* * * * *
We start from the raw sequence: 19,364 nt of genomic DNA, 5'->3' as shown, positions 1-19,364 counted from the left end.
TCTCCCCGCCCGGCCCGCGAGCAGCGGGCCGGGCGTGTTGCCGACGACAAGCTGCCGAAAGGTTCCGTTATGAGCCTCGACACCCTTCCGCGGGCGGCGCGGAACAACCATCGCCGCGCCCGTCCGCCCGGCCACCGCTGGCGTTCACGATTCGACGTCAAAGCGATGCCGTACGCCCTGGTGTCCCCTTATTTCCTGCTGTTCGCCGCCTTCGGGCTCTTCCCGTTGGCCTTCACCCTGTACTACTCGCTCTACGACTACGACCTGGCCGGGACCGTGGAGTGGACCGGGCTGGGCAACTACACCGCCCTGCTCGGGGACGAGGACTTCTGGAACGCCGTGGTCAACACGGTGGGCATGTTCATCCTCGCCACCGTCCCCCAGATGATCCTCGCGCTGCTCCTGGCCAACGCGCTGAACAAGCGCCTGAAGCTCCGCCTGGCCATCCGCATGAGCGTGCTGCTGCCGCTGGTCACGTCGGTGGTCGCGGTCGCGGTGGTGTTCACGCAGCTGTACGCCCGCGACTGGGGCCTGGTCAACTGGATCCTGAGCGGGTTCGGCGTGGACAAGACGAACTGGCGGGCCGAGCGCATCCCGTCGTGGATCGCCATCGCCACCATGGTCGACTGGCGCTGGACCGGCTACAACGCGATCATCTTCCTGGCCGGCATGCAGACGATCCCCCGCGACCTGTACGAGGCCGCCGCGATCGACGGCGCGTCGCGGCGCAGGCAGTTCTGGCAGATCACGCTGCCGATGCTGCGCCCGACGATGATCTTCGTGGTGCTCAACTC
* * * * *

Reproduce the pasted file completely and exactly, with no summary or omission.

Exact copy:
We start from the raw sequence: 19,364 nt of genomic DNA, 5'->3' as shown, positions 1-19,364 counted from the left end.
TCTCCCCGCCCGGCCCGCGAGCAGCGGGCCGGGCGTGTTGCCGACGACAAGCTGCCGAAAGGTTCCGTTATGAGCCTCGACACCCTTCCGCGGGCGGCGCGGAACAACCATCGCCGCGCCCGTCCGCCCGGCCACCGCTGGCGTTCACGATTCGACGTCAAAGCGATGCCGTACGCCCTGGTGTCCCCTTATTTCCTGCTGTTCGCCGCCTTCGGGCTCTTCCCGTTGGCCTTCACCCTGTACTACTCGCTCTACGACTACGACCTGGCCGGGACCGTGGAGTGGACCGGGCTGGGCAACTACACCGCCCTGCTCGGGGACGAGGACTTCTGGAACGCCGTGGTCAACACGGTGGGCATGTTCATCCTCGCCACCGTCCCCCAGATGATCCTCGCGCTGCTCCTGGCCAACGCGCTGAACAAGCGCCTGAAGCTCCGCCTGGCCATCCGCATGAGCGTGCTGCTGCCGCTGGTCACGTCGGTGGTCGCGGTCGCGGTGGTGTTCACGCAGCTGTACGCCCGCGACTGGGGCCTGGTCAACTGGATCCTGAGCGGGTTCGGCGTGGACAAGACGAACTGGCGGGCCGAGCGCATCCCGTCGTGGATCGCCATCGCCACCATGGTCGACTGGCGCTGGACCGGCTACAACGCGATCATCTTCCTGGCCGGCATGCAGACGATCCCCCGCGACCTGTACGAGGCCGCCGCGATCGACGGCGCGTCGCGGCGCAGGCAGTTCTGGCAGATCACGCTGCCGATGCTGCGCCCGACGATGATCTTCGTGGTGCTCAACTC